Cationic and free radical are the two most popular mechanisms for UV adhesives. Approximately 93% of the UV market is in free-radical chemistry while cationic has about 7%. Although a minority of the market, cationic adhesives provide strategic advantages over traditional free-radical acrylate chemistries. These advantages are detailed below.
1. Shadow Cure
When energy from light is introduced into a cationic system, the photo initiator releases a strong acid that acts as a catalyst starting the polymerization. It is important to note that for the polymerization to occur, only the acid is necessary, not the light energy producing the acid. This strong acid has two benefits over a free radical. The first is that the active life of the acid catalyst is much longer than a free radical. The active life of a free radical is measured in seconds while the acid can survive for days. The second benefit is that acid catalysts are not consumed in the polymerization reaction whereas free radicals are. These two differences allow cationic reactions to continue curing after UV exposure, unlike free-radical reactions. This is the shadow cure effect. As long as the system has had UV exposure, it will continue to cure after the light source is removed.
2. Delay Cure
The delay cure is a functional use of the shadow cure phenomenon. There are techniques, such as incorporating polyols into epoxy cationic reactions, that play on the shadow cure effect and delay the polymerization of the species. By delaying the polymerization, there is a lag time between light exposure and the substance hardening.
Delay cure cationics can provide a unique strategic advantage to manufacturing processes. An example is a process that requires a one-part adhesive to bond two, light-blocking substrates. Historically a UV PSA could be used. These free-radical adhesives cure instantaneously, but when polymerized are partially sticky in nature (think Gluedot or the clear sticky material on the back of a new credit card). Due to the tackiness of these products, they will mate well between two substrates after polymerization. The problem is the PSA will never be a tough polymer. This limits the upper boundary of the adherence strength and may eventually lead to creep. Cationics can solve this problem, as the substrates can be mated similarly to a PSA before the adhesive is completely polymerized. Strong controls, however, on UV exposure are paramount so the reaction rate of the cationic is consistent.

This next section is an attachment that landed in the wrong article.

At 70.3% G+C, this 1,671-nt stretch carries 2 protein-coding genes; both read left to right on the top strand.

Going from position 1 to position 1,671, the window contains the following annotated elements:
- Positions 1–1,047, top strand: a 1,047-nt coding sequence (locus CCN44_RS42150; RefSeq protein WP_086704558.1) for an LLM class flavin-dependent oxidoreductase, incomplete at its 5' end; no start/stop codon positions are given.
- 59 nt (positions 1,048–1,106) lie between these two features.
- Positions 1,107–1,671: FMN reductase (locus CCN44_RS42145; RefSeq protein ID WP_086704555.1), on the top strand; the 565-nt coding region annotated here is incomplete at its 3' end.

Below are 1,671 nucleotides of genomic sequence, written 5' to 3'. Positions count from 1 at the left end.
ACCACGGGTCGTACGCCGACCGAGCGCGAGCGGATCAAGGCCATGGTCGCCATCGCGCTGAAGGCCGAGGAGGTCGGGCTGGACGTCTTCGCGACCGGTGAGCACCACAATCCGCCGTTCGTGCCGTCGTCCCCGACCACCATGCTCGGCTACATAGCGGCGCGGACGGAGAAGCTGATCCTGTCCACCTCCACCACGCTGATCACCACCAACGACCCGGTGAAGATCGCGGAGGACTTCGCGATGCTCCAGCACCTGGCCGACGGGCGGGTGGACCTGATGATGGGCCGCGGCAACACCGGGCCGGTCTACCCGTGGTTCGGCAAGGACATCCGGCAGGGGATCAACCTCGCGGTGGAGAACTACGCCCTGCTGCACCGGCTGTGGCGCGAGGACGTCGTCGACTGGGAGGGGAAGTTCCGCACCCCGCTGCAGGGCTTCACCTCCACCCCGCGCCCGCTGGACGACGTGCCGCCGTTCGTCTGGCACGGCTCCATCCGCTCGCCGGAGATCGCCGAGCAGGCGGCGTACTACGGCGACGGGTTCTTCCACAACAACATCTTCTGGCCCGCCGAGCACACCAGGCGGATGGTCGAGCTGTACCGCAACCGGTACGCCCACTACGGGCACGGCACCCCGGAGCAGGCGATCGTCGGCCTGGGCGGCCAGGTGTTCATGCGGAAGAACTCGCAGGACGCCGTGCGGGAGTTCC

3. Reduced Shrinkage
Large percentages of shrinking can induce stress between bonded substrates. Cationics shrink less than typical free-radical systems. The mechanism behind polymerization causes shrinkage for both free-radical and cationic reactions. Unique to cationic reactions, however, is the epoxy ring opening step before molecule-to-molecule interaction. This step actually lengthens the molecule and can offset the shrinkage caused by polymerization. The ring opening step is unique to cationic epoxy and does not occur in free-radical acrylate reactions.
4. No Oxygen Inhibition
Free-radical UV polymerization can be terminated early by oxygen in the air. The oxygen itself will react with the free radical, stopping chain initiation and also preventing further chain extension through premature chain termination. This leaves the surface of the material unfinished and tacky. Cationics are not inhibited in this fashion. This allows them to cure in ambient conditions with better ease than free-radical UVs. It is important to know that humidity can slow the cationic reaction. Relative humidity must be 70% or higher to see this effect. Since the cationic reaction is initiated by an acid, basic molecules of moisture can lessen the effect of the catalyst. If the moisture level is decreased, however, the reaction will proceed as normal.
5. Higher Operating Temperatures
Typical free-radical acrylate products will not survive temperatures above 120°C and, even if they do, the product could possibly yellow and diminish in physical properties. Cationic epoxies, however, can survive temperatures as high as 200°C. Resin Designs’ Vividcure 86011 is capable of handling extreme operating conditions.
Contact us if you have a unique problem that needs a unique solution. In the next blog, we will discuss UV systems that utilize a secondary cure mechanism for applications where UV chemistry is just not enough.
As a supplier of most forms and chemistries of electronics and industrial coatings, Chase and Resin Designs can help you with an unbiased approach to evaluating your application and process. We’ll show you how to maximize efficiency, minimize cost, and improve product reliability. Our outstanding manufacturing and technical support groups can provide your organization with reliable global supply, unmatched quality, and superior technical support.